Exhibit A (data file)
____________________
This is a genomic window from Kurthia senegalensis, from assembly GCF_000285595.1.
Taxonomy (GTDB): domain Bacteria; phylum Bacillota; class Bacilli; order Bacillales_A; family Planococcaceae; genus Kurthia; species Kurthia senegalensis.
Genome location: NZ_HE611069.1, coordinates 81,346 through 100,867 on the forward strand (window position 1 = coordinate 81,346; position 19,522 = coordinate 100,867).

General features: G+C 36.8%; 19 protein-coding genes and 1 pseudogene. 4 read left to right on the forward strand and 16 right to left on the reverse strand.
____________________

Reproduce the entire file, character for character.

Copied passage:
This is a genomic window from Kurthia senegalensis, from assembly GCF_000285595.1.
Taxonomy (GTDB): domain Bacteria; phylum Bacillota; class Bacilli; order Bacillales_A; family Planococcaceae; genus Kurthia; species Kurthia senegalensis.
Genome location: NZ_HE611069.1, coordinates 81,346 through 100,867 on the forward strand (window position 1 = coordinate 81,346; position 19,522 = coordinate 100,867).

General features: G+C 36.8%; 19 protein-coding genes and 1 pseudogene. 4 read left to right on the forward strand and 16 right to left on the reverse strand.